20 Jan 2012

Why you should market in a recession

Kevin Roberts on why the brand should be at the heart of everything - even in tough times

Kevin RobertsRecessionary investment is a slippery science. In tough times, business leaders are inclined to lower product prices, cut spending on research and hack at the ad budget like Sunday golfers flailing round the course.

The benefit of the safe option is that it brings with it a sense of security. But opportunities are lost as everyone hibernates. Ideas do not bow to the timetable of events.

They are the currency of the future. The smart movers don’t farm; they hunt. For example, in the dark days of 2001 Apple launched the iPod.

There is a body of evidence to support the idea that increasing advertising in a recession helps brands steal a march on the competition. Of course, scale, breadth and deep pockets play a role. The car industry is fertile territory for this argument. In the latest recession, Mercedes (Taiwan) and Hyundai (America) made big gains in market share by spending a lot on advertising. Part of Hyundai’s acceleration came from its assurance to take back customers’ cars if they lost their jobs – an intimate gesture that goes to the heart of the issue.

Toyota, in a period before today’s challenging environment, grew for 20 consecutive years in the North American car market, gaining market share through three downturns. It did this by launching products and investing in strong brand building. Notably during that time, Toyota made higher market share gains during recessionary periods than non-recessionary periods.

A glance at Twitter today confirms we live in less happy times. It’s what I call a VUCA world: volatile uncertain, complex and ambiguous. Only fools claim to know how long it will last. But advertisers’ cash reserves are up and opportunity knocks. So how far to commit the ad budget and how long will the benefits flow?

A long way, I say – and not just because I would say that.

The reason is human nature, not the next research study. People are emotional. How do we choose a car, a house, a husband, a wife? We spend ages rationalising and then go and do the opposite. As the neurologist Donald Calne said, “Reason leads to conclusions; emotion leads to action.”

In a VUCA world, our everyday decisions come under more scrutiny than ever. People want to spend less but get more. It’s Dickensian – “A penny saved is a penny got.” Consumers will take control of value for themselves. We distinguish between true value and false economies.
We juggle options any way we choose – plus ça change, plus c’est la même chose. We decide with our emotions. In these topsy-turvy techno times when everyone is always switched on, we live for, and in, the moment and we share everything at warp speed. Emotion rules and it is returning epic premiums.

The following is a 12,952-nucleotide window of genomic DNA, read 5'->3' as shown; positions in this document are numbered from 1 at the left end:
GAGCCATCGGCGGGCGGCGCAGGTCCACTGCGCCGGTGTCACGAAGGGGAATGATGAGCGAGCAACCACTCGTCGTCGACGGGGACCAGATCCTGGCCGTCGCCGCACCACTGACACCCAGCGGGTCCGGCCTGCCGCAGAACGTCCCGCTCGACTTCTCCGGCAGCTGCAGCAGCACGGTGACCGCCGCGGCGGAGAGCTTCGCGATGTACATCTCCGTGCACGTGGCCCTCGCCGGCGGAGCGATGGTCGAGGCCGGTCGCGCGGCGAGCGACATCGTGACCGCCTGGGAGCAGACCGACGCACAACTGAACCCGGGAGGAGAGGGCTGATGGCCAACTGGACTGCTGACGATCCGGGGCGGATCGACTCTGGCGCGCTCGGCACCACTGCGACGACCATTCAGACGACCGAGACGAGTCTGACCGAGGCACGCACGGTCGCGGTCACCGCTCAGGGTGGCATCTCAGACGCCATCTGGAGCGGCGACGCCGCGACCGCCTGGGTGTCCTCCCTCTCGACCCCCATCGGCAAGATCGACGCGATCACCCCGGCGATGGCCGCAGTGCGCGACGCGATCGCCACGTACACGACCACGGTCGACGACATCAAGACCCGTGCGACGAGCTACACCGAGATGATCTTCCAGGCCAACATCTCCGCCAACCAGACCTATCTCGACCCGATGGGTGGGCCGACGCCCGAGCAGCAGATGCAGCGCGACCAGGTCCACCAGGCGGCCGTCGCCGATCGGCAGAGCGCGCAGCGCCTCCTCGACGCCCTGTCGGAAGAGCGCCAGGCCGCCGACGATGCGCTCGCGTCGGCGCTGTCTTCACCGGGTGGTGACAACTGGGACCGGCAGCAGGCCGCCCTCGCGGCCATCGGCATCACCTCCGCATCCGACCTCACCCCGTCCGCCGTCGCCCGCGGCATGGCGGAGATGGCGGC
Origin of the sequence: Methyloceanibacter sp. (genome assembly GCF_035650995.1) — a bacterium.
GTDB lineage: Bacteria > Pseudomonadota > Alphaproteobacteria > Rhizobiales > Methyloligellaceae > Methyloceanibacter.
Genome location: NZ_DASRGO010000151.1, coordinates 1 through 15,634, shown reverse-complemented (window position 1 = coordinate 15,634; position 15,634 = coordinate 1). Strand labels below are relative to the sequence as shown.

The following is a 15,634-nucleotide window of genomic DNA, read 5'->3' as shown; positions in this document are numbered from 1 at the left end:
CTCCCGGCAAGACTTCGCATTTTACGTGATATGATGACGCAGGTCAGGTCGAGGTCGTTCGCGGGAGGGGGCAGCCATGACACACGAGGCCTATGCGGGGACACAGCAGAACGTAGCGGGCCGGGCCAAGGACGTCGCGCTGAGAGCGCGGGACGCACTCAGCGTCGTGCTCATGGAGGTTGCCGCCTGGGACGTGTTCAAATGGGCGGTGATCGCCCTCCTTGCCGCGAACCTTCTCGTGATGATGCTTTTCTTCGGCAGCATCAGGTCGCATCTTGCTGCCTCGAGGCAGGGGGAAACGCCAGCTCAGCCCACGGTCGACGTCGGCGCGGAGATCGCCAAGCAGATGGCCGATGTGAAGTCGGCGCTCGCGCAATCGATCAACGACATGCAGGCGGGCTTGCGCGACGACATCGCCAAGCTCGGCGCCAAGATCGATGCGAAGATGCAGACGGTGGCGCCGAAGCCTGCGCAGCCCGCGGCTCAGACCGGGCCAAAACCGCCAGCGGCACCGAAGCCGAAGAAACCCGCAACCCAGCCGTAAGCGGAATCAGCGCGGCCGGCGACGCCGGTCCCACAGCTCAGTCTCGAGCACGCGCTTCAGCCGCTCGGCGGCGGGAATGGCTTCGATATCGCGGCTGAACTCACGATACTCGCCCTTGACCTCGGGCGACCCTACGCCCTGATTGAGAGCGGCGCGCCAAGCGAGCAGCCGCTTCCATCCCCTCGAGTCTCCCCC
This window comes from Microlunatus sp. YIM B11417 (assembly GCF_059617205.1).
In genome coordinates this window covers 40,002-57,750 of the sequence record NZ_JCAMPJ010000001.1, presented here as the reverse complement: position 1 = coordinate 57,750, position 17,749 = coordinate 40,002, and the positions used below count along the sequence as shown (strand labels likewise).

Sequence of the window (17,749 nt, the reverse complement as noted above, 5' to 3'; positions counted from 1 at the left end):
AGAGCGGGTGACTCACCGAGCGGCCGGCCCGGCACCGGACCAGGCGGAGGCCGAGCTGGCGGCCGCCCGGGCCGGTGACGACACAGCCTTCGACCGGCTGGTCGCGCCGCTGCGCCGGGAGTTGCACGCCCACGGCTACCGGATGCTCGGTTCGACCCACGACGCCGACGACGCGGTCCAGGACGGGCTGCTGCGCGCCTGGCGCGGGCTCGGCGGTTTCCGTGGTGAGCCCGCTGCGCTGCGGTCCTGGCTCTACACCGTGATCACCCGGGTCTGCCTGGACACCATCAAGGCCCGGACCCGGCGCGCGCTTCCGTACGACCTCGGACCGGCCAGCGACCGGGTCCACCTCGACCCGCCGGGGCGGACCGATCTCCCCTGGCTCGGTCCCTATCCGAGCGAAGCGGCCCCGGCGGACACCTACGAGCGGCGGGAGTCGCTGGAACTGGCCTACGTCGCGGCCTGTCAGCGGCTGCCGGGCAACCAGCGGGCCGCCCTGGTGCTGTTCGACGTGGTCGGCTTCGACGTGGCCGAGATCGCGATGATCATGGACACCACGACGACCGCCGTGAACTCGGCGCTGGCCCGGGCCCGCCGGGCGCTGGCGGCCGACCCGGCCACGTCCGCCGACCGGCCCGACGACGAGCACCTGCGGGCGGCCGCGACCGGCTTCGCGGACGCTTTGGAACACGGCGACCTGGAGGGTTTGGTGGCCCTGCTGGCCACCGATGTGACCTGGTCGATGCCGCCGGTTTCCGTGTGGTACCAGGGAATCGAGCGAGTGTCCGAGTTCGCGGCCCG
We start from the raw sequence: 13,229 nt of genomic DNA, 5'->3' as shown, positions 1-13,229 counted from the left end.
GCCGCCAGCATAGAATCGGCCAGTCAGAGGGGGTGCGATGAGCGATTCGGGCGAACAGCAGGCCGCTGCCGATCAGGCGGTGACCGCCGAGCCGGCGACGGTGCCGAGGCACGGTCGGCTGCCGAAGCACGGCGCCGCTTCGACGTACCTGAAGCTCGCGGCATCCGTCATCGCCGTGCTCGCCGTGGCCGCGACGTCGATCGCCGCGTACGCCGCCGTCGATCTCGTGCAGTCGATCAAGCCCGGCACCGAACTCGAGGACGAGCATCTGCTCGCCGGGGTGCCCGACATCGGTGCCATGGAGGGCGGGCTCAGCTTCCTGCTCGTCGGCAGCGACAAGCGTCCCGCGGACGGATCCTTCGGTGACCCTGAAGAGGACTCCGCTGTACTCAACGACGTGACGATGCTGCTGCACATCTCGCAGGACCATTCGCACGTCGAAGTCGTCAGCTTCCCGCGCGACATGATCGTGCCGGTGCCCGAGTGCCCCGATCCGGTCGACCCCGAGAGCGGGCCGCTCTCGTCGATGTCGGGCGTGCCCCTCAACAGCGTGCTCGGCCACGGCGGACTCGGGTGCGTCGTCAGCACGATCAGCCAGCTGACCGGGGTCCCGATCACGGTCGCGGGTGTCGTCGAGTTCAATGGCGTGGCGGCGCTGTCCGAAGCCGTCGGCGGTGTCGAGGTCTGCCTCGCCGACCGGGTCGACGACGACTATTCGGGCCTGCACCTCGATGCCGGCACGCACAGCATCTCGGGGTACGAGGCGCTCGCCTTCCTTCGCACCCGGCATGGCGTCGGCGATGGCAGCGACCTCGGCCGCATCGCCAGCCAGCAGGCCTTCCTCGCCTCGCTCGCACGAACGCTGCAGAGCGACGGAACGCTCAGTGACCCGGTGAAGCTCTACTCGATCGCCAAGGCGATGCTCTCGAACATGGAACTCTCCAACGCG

It’s a mistake for a brand to end its conversation with customers. The right move is to get closer to customers and win new ones. Brands should deepen the conversation through empathetic insight into how their audience is feeling and then have the creative foresight to do something about that before the competition.

This separates price-driven value (or war) and priceless value. Today’s question is not: “How cheap are you?”, it is: “How will you improve my life?” And the right answer puts the brand at the heart of everything the consumer does, not the customer at the heart of everything the brand does.
Smart business leaders recognise that there are different ways that value plays with consumers. And they should all aim to inspire both love and respect.

The progression goes from product (“It’s not what I really want, but it’s cheap”), through fad (“This is fun, but do I really need it?”) to brand (“This is good value, but I could live without it if I had to”) to the ultimate love mark (“I will make sacrifices before I give this up”).

Such priceless loyalty reframes value to match emotional states, and surprises with the obvious. Hyundai’s car-back programme did it. Toyota Prius’s button-start ignition did it, turning process into experience. Procter & Gamble emphasised overnight dryness for babies so that toddler (and parent) can sleep right through the night.

Procter & Gamble, famous for investing and winning through good times and bad, works from the consumer backwards. P&G’s winning way is to be “purpose-inspired and benefit-driven”. Brand owners must see recession as an opportunity: give consumers options, stay the course in communication, innovate to address needs and, through insight, adjust their conversation to win both minds and hearts.

For brands, the question shouldn’t be whether marketing spend is an investment; the question should be: “How can my brand improve the customer’s life?”